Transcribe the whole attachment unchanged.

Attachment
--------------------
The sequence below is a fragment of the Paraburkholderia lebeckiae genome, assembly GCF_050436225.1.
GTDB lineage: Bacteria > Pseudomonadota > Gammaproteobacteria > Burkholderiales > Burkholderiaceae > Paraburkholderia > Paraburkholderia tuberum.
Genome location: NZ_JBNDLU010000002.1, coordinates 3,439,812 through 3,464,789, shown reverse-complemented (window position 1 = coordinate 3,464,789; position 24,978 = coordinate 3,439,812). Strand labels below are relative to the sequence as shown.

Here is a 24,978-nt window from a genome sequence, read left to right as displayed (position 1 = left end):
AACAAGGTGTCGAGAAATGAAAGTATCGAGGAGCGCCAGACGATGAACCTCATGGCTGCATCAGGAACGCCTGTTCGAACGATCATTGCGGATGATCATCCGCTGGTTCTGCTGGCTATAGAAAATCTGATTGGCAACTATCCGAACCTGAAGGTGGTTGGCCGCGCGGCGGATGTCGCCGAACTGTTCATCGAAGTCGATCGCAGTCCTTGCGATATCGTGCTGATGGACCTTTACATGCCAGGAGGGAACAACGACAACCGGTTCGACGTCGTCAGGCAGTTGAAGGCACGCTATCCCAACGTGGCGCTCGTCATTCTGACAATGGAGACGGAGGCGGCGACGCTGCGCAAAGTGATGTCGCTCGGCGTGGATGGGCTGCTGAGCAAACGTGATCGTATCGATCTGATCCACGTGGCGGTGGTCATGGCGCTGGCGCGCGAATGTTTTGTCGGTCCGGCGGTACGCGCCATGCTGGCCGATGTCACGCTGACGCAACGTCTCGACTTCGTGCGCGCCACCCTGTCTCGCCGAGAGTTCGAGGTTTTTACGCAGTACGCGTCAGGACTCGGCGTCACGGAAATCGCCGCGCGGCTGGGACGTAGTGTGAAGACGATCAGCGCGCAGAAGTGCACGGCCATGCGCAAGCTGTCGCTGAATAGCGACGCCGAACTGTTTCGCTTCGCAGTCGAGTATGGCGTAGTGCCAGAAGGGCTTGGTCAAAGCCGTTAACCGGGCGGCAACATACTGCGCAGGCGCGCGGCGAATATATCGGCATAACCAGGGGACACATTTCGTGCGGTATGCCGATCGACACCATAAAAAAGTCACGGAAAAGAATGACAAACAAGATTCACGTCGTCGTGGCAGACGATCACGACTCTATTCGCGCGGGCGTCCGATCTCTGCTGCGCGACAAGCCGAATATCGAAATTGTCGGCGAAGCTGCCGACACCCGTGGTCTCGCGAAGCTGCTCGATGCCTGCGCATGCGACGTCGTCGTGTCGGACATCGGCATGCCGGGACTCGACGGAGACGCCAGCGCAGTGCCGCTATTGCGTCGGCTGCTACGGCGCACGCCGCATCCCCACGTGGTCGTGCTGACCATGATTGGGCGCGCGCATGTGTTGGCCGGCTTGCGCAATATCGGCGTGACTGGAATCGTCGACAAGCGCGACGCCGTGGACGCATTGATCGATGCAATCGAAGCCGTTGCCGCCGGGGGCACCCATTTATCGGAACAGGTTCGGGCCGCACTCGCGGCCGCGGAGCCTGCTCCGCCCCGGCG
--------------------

The sequence below is a fragment of the Paraburkholderia lebeckiae genome, assembly GCF_050436225.1.
GTDB lineage: Bacteria > Pseudomonadota > Gammaproteobacteria > Burkholderiales > Burkholderiaceae > Paraburkholderia > Paraburkholderia tuberum.
Genome location: NZ_JBNDLU010000002.1, coordinates 3,439,812 through 3,464,789, shown reverse-complemented (window position 1 = coordinate 3,464,789; position 24,978 = coordinate 3,439,812). Strand labels below are relative to the sequence as shown.

Here is a 24,978-nt window from a genome sequence, read left to right as displayed (position 1 = left end):
AACAAGGTGTCGAGAAATGAAAGTATCGAGGAGCGCCAGACGATGAACCTCATGGCTGCATCAGGAACGCCTGTTCGAACGATCATTGCGGATGATCATCCGCTGGTTCTGCTGGCTATAGAAAATCTGATTGGCAACTATCCGAACCTGAAGGTGGTTGGCCGCGCGGCGGATGTCGCCGAACTGTTCATCGAAGTCGATCGCAGTCCTTGCGATATCGTGCTGATGGACCTTTACATGCCAGGAGGGAACAACGACAACCGGTTCGACGTCGTCAGGCAGTTGAAGGCACGCTATCCCAACGTGGCGCTCGTCATTCTGACAATGGAGACGGAGGCGGCGACGCTGCGCAAAGTGATGTCGCTCGGCGTGGATGGGCTGCTGAGCAAACGTGATCGTATCGATCTGATCCACGTGGCGGTGGTCATGGCGCTGGCGCGCGAATGTTTTGTCGGTCCGGCGGTACGCGCCATGCTGGCCGATGTCACGCTGACGCAACGTCTCGACTTCGTGCGCGCCACCCTGTCTCGCCGAGAGTTCGAGGTTTTTACGCAGTACGCGTCAGGACTCGGCGTCACGGAAATCGCCGCGCGGCTGGGACGTAGTGTGAAGACGATCAGCGCGCAGAAGTGCACGGCCATGCGCAAGCTGTCGCTGAATAGCGACGCCGAACTGTTTCGCTTCGCAGTCGAGTATGGCGTAGTGCCAGAAGGGCTTGGTCAAAGCCGTTAACCGGGCGGCAACATACTGCGCAGGCGCGCGGCGAATATATCGGCATAACCAGGGGACACATTTCGTGCGGTATGCCGATCGACACCATAAAAAAGTCACGGAAAAGAATGACAAACAAGATTCACGTCGTCGTGGCAGACGATCACGACTCTATTCGCGCGGGCGTCCGATCTCTGCTGCGCGACAAGCCGAATATCGAAATTGTCGGCGAAGCTGCCGACACCCGTGGTCTCGCGAAGCTGCTCGATGCCTGCGCATGCGACGTCGTCGTGTCGGACATCGGCATGCCGGGACTCGACGGAGACGCCAGCGCAGTGCCGCTATTGCGTCGGCTGCTACGGCGCACGCCGCATCCCCACGTGGTCGTGCTGACCATGATTGGGCGCGCGCATGTGTTGGCCGGCTTGCGCAATATCGGCGTGACTGGAATCGTCGACAAGCGCGACGCCGTGGACGCATTGATCGATGCAATCGAAGCCGTTGCCGCCGGGGGCACCCATTTATCGGAACAGGTTCGGGCCGCACTCGCGGCCGCGGAGCCTGCTCCGCCCCGGCG